We would get from point A to put our cameras at point B. Water could be found by descending the ridgeline to ravines hundreds of meters below. Campsites would be hacked out of bamboo. The only unknown remaining was how freely the mountains would yield their comforts to us.

By day five the ridgeline descended below 3,000m. Dry, short bamboo stalks gave way to dripping walls of bamboo that buried us in over our heads. A canopy of pine and daily fog prevented anything from drying. We sank below the cloud line that buries the entire lower eastern portion of Sichuan in a year-round, primordial wetness. Our hearts sank with it.

‘Do they have any waterproof clothing?’ I asked Fu, nodding to our porters who were crashing their way down a slope of mud and sopping vegetation – clad in only rubber boots, patched jeans, and layers of hand-stitched sweaters – as it threatened to rain again.

‘No, I don’t think so,’ Fu replied with his usual grin. Sensing my astonishment, he added, ‘They’ll dry out by the fire tonight, that’s what we always do.’

We pitched camp in a dreary ravine, carving out flat spots for tents against the muddy slope with home-made machetes and staves.

The more hedonistic members padded the ground with piles of springy bamboo. Others made quick work of wet logs, cutting away the damp outer wood and using the dry inner pieces for fuel and the chips for kindling. Wax candles were brought out to ensure the initial flame would not die.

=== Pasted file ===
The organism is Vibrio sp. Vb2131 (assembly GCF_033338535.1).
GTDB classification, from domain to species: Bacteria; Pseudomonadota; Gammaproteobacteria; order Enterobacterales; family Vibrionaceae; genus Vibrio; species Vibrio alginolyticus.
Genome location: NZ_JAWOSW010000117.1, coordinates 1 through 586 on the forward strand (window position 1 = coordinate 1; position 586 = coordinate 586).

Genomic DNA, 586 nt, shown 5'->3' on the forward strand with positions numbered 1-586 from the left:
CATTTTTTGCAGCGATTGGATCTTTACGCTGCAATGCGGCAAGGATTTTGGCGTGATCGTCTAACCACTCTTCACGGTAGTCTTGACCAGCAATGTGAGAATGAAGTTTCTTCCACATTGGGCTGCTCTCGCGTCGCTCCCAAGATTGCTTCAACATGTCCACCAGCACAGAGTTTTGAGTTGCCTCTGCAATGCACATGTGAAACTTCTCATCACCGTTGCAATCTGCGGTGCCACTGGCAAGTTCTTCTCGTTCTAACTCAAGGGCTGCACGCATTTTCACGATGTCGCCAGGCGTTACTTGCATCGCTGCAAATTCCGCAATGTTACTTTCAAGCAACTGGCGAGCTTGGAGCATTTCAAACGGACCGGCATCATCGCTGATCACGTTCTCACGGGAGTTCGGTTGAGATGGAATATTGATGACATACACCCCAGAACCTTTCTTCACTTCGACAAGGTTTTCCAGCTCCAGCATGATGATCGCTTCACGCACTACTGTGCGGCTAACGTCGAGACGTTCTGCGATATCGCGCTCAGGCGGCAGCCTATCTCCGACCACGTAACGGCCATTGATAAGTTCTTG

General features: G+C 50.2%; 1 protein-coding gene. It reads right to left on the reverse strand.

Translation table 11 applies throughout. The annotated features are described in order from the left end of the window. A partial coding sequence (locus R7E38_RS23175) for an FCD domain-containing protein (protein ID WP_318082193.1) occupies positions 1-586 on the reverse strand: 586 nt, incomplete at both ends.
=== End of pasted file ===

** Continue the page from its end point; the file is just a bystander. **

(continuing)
Machete-less and tired, my main concern was not letting a stray leech fall through the tent door.

That night the fire was smoky, but it was enough for another simmering soup of pork fat, fentiao rice noodles, tofu, legumes, and wild mogu mushrooms accompanied by a massive kettle of steamed white rice.

The grease from the fatty soup was enough to coat your throat, but the baijiu – the homebrewed, 120-proof throat-burning liquor the park rangers brought along in gallon jugs and drank in bowls – was more than enough to scald the lingering taste away and light fires in our stomach.

Bursting with stew and heads spinning, we gathered around the fire, trying not to melt the tips of our boots. Underneath steaming socks and long johns suspended to dry, Zhou and San cracked jokes against flickering flames in local dialect a far cry from the Mandarin I learned in school.

Beyond the careful borders of the leaking blue tarp strung above us, it began to drizzle, then pour. Rain turned to snow, and the fog sealed us into the dampness of the night; the pulsing glow of cigarettes the only tell-tale measure of time.

Those days in Anzihe were as far from familiarity as I was from home. I would learn, slowly, that my Sichuan companions were not out to enjoy nature – but neither were they struggling against it.